We begin also to find Montour of record as "Capt. Henry Montour, interpreter." So in Rupp's "History of Western Pennsylvania and the West."
In Darlington's biography of Montour, we find the lines:
"Captain Thomas McKee, Captain Henry; Montour interpreter."
This at the great conference at Fort Pitt lasting from July 4 to July 11, 1759.
The importance of accurate punctuation becomes apparent and the question arises: Did William Kaufman of Pittsburgh, who printed Rupp's book, run the words "Capt. Henry" and "Montour" together by omitting a comma, or have the printers of Mr. Darlington's book followed copy or punctuated to suit their ideas?
We read in Post's second journal that Andrew Montour and Croghan were with him on Smoky Island December 3, 1758, and the next day they were in conference with Bouquet. Post uses the same designation. This is verbatim in Rupp's history.
A few pages after in the same book, containing both of Post's journals, we find Appendix No. XII, where Rupp furnishes the heading "Bouquet's Conference With the Indians," referring to the Delawares at the new Pittsburgh. This was on December 4, and Rupp notes at the head of the account of the proceedings:
Present—Col. Armstrong and several officers; George Croghan, deputy agent to Sir William Johnson, Capt. Henry Montour, interpreter.
Post called him Andrew, these records say Henry. He was the only Montour present on December 4, 1758, and the presumption of Charles A. Hanna that Andrew and Henry Montour, or Capt. Montour, are the same person is good. Some one is certainly called by two names in the two records of the same transactions.
In the minutes of the conferences recorded by Rupp at Fort Pitt in October, 1759, we find:
Present—His Excellency, Brigadier General Stanwix, with sundry gentlemen of the army, George Croghan, deputy agent to the honorable Sir William Johnson, baronet, Captain William Trent, Captain Thomas McKee, Assistants to George Croghan, Captain Henry Montour, Interpreter.
Pipe of Peace Smoked.
We are told that Capt. Montour (the title a right one) "lit the pipe of peace left here by the warriors of the Ottawas, handing it to Gen. Stanwix and the other officers of the army and the Indians to smoke, then acquainted the Indians by whom the pipe was left and upon what occasion, showing them the belts of wampum left at the same time."
The next year, on August 12, we read that Gen. Monckton held a conference at the "camp before Pittsburgh, and with the Western Indians, and Darlington records:
Captain Andrew Montour, Interpreter, George Croghan, Deputy Agent.
And this is in the same paragraph as the line:
Captain Henry, Montour, Interpreter.
The judgment to be taken is that a comma is not to be trifled with.
We find records of Montour with Croghan at the siege of Detroit, and 20 Indians, Six Nations, Shawanese and Delawares, under Capt. Montour. Detroit surrendered November 29, 1760.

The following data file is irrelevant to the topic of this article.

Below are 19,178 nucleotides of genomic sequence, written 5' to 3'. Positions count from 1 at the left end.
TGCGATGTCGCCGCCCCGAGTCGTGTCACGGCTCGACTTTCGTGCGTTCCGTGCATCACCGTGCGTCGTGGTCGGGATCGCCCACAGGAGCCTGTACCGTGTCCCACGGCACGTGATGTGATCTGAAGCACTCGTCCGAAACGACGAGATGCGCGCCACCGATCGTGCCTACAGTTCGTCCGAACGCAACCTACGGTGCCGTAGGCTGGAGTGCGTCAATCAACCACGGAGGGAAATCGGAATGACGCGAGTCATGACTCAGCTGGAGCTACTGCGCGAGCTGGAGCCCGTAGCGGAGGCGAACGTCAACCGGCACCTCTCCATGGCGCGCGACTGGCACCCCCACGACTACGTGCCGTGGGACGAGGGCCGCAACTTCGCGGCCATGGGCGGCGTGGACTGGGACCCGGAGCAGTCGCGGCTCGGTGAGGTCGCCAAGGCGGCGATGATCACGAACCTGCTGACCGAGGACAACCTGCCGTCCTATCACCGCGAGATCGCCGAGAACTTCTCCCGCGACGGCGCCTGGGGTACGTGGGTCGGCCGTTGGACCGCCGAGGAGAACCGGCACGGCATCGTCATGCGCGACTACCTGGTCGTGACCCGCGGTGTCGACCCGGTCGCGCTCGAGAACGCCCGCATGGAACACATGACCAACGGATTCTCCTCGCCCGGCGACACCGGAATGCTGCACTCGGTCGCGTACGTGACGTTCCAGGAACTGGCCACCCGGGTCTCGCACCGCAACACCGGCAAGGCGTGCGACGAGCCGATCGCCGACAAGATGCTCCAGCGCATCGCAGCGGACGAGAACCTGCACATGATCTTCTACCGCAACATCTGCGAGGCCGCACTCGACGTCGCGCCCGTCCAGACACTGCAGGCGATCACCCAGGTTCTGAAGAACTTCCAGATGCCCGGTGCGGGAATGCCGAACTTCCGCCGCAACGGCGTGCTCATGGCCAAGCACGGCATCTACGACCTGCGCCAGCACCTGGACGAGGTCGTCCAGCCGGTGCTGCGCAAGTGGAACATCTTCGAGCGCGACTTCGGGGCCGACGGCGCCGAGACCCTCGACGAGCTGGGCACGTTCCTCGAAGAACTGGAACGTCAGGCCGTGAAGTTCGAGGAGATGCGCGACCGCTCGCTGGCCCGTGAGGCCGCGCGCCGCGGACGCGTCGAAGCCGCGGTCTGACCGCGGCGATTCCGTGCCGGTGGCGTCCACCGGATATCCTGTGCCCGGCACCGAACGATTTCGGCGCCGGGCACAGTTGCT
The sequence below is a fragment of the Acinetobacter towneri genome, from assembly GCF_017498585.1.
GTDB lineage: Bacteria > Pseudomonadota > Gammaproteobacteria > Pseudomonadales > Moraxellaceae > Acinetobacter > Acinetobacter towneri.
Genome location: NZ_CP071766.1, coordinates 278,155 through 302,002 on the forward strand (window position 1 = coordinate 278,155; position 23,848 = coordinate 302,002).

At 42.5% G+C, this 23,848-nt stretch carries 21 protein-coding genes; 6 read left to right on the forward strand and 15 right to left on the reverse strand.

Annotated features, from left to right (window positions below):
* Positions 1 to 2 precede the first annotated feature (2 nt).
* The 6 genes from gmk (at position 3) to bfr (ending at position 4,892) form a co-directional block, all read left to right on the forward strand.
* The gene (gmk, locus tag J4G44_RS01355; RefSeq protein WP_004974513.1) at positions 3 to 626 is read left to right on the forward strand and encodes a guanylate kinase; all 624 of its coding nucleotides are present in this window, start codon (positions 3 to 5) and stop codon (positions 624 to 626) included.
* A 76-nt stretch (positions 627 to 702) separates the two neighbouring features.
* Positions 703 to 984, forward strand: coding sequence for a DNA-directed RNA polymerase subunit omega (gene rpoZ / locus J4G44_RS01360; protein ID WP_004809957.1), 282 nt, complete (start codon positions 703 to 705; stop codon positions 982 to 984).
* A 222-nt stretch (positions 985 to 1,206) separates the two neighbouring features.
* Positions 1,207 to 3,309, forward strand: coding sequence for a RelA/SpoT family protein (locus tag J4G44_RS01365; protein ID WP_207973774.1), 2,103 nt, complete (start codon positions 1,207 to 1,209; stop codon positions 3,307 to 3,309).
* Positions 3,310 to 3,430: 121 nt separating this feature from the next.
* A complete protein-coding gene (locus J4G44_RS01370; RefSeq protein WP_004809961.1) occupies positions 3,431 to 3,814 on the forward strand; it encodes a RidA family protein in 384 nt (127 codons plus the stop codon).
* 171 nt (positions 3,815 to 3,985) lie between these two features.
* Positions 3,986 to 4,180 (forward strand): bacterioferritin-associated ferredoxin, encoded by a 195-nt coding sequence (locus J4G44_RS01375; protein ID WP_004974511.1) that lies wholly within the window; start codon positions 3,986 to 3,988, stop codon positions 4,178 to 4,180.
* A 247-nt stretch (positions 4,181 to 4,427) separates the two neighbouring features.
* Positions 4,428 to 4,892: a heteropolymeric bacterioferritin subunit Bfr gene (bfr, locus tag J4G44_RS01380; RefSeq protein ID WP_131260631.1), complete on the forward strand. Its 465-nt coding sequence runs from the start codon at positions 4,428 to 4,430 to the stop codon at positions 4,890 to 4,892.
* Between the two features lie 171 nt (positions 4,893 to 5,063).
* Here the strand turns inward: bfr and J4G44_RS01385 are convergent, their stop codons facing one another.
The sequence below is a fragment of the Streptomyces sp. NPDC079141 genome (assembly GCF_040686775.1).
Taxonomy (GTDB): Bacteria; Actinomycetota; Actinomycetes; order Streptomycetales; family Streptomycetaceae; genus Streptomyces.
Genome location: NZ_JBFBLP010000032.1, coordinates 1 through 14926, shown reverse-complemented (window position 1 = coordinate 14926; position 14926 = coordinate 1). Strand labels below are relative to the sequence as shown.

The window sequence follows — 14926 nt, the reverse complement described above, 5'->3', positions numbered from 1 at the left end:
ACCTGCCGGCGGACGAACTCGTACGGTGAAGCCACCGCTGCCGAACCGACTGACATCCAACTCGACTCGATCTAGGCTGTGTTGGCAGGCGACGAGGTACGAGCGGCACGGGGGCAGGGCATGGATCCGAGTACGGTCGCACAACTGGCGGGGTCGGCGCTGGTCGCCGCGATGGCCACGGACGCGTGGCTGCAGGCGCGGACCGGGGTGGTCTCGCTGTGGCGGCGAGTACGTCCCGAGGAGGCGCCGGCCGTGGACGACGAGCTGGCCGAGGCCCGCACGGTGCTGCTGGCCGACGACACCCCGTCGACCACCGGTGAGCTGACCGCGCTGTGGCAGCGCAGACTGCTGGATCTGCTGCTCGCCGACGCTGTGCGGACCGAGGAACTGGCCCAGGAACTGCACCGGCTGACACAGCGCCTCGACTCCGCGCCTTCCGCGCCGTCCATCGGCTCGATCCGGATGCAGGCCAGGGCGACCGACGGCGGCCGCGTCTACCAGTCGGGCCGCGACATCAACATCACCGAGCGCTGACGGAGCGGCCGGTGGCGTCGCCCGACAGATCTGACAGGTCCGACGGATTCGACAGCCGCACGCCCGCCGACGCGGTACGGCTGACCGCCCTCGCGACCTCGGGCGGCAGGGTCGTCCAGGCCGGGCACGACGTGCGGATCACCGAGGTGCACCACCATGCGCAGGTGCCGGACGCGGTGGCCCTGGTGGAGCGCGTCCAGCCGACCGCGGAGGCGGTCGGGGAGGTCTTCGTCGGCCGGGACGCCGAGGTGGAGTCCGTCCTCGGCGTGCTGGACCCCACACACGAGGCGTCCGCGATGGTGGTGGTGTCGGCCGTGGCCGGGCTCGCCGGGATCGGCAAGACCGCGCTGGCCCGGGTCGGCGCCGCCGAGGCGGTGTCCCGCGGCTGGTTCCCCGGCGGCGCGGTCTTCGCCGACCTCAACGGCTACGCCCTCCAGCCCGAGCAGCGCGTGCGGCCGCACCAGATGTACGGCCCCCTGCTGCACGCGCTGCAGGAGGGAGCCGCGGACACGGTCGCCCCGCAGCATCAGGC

Maj. Rogers, commanding the successful expedition, with Montour and some Indians set off December 8 to capture Mackinaw. After proceeding 90 miles by Lake Huron, it froze and without snow shoes the Indians would not proceed overland, so the mortified Rogers was compelled to return to Detroit.
Gov. Hamilton formally appointed Montour state interpreter for Pennsylvania in 1762.
During Pontiac's War, his services were again of inestimable value. He was a scout that always had reliable news.
In 1764 we have records of Montour under direction of Sir William Johnson, with a body of 200 Indians, Six Nations and a few rangers, punishing hostile Delawares and Shawanese near the forks of the Ohio and also along the Susquehanna. some of these captured Indians were confined at Albany, and others were distributed among the friendly Indians to supply the place of lost relatives—an Indian custom.
Name in Doubt.
In the mention of the conference at Fort Pitt, April 26, 1768, Darlington records: "'Henry [sic] Montour, interpreter," thus expressing doubt, and in the next paragraph states that Andrew Montour was one of the interpreters of the great congress with the Indians at Fort Stanwix, beginning October 24, a great day in Pennsylvania history.
He also tells of a tract of land at the junction of Loyalsock Creek on the Susquehanna that was surveyed in November, 1769, for Andrew Montour and called "Montour's Reserve," and that "Henry" Montour claimed and built a house near Fort August, near Sunbury, the tract containing 600 acres.
"Andrew" or "Henry" or "Captain," there was a Montour here who had much to do with our history and undoubtedly the same person and we commemorate a man of sterling worth and mostly Indian at that.